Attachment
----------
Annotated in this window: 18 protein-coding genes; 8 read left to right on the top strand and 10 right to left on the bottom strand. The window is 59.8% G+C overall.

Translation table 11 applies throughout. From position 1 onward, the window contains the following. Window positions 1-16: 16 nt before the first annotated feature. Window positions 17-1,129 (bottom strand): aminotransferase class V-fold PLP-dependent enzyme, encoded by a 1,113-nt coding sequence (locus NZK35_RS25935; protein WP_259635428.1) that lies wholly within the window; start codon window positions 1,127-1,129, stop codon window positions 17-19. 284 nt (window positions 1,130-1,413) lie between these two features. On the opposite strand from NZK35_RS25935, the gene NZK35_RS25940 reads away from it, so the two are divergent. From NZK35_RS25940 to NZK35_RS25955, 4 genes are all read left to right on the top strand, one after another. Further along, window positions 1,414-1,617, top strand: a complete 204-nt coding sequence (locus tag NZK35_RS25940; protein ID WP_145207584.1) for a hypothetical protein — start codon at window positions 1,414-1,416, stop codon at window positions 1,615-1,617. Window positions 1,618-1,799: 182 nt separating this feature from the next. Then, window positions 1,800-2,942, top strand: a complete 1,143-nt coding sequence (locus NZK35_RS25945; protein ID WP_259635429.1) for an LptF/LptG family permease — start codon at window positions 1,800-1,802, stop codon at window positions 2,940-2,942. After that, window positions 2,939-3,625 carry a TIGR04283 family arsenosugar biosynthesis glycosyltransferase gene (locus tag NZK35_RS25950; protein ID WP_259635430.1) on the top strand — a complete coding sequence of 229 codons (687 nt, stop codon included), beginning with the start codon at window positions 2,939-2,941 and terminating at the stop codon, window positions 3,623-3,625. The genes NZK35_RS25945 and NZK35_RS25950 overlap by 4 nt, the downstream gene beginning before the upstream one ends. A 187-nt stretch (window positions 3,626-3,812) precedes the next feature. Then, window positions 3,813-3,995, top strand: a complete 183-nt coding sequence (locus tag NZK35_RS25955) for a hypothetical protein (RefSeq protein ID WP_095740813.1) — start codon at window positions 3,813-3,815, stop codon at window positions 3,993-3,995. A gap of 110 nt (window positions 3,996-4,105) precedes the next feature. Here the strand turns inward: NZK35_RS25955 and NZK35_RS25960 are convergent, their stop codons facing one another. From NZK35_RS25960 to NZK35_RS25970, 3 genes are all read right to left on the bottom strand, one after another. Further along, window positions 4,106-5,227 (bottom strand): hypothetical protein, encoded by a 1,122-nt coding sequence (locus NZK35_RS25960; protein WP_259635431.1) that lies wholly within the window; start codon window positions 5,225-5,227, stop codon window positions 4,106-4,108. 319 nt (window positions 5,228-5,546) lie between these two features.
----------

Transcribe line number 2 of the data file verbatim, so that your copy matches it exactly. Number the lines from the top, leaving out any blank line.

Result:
Translation table 11 applies throughout. From position 1 onward, the window contains the following. Window positions 1-16: 16 nt before the first annotated feature. Window positions 17-1,129 (bottom strand): aminotransferase class V-fold PLP-dependent enzyme, encoded by a 1,113-nt coding sequence (locus NZK35_RS25935; protein WP_259635428.1) that lies wholly within the window; start codon window positions 1,127-1,129, stop codon window positions 17-19. 284 nt (window positions 1,130-1,413) lie between these two features. On the opposite strand from NZK35_RS25935, the gene NZK35_RS25940 reads away from it, so the two are divergent. From NZK35_RS25940 to NZK35_RS25955, 4 genes are all read left to right on the top strand, one after another. Further along, window positions 1,414-1,617, top strand: a complete 204-nt coding sequence (locus tag NZK35_RS25940; protein ID WP_145207584.1) for a hypothetical protein — start codon at window positions 1,414-1,416, stop codon at window positions 1,615-1,617. Window positions 1,618-1,799: 182 nt separating this feature from the next. Then, window positions 1,800-2,942, top strand: a complete 1,143-nt coding sequence (locus NZK35_RS25945; protein ID WP_259635429.1) for an LptF/LptG family permease — start codon at window positions 1,800-1,802, stop codon at window positions 2,940-2,942. After that, window positions 2,939-3,625 carry a TIGR04283 family arsenosugar biosynthesis glycosyltransferase gene (locus tag NZK35_RS25950; protein ID WP_259635430.1) on the top strand — a complete coding sequence of 229 codons (687 nt, stop codon included), beginning with the start codon at window positions 2,939-2,941 and terminating at the stop codon, window positions 3,623-3,625. The genes NZK35_RS25945 and NZK35_RS25950 overlap by 4 nt, the downstream gene beginning before the upstream one ends. A 187-nt stretch (window positions 3,626-3,812) precedes the next feature. Then, window positions 3,813-3,995, top strand: a complete 183-nt coding sequence (locus tag NZK35_RS25955) for a hypothetical protein (RefSeq protein ID WP_095740813.1) — start codon at window positions 3,813-3,815, stop codon at window positions 3,993-3,995. A gap of 110 nt (window positions 3,996-4,105) precedes the next feature. Here the strand turns inward: NZK35_RS25955 and NZK35_RS25960 are convergent, their stop codons facing one another. From NZK35_RS25960 to NZK35_RS25970, 3 genes are all read right to left on the bottom strand, one after another. Further along, window positions 4,106-5,227 (bottom strand): hypothetical protein, encoded by a 1,122-nt coding sequence (locus NZK35_RS25960; protein WP_259635431.1) that lies wholly within the window; start codon window positions 5,225-5,227, stop codon window positions 4,106-4,108. 319 nt (window positions 5,228-5,546) lie between these two features.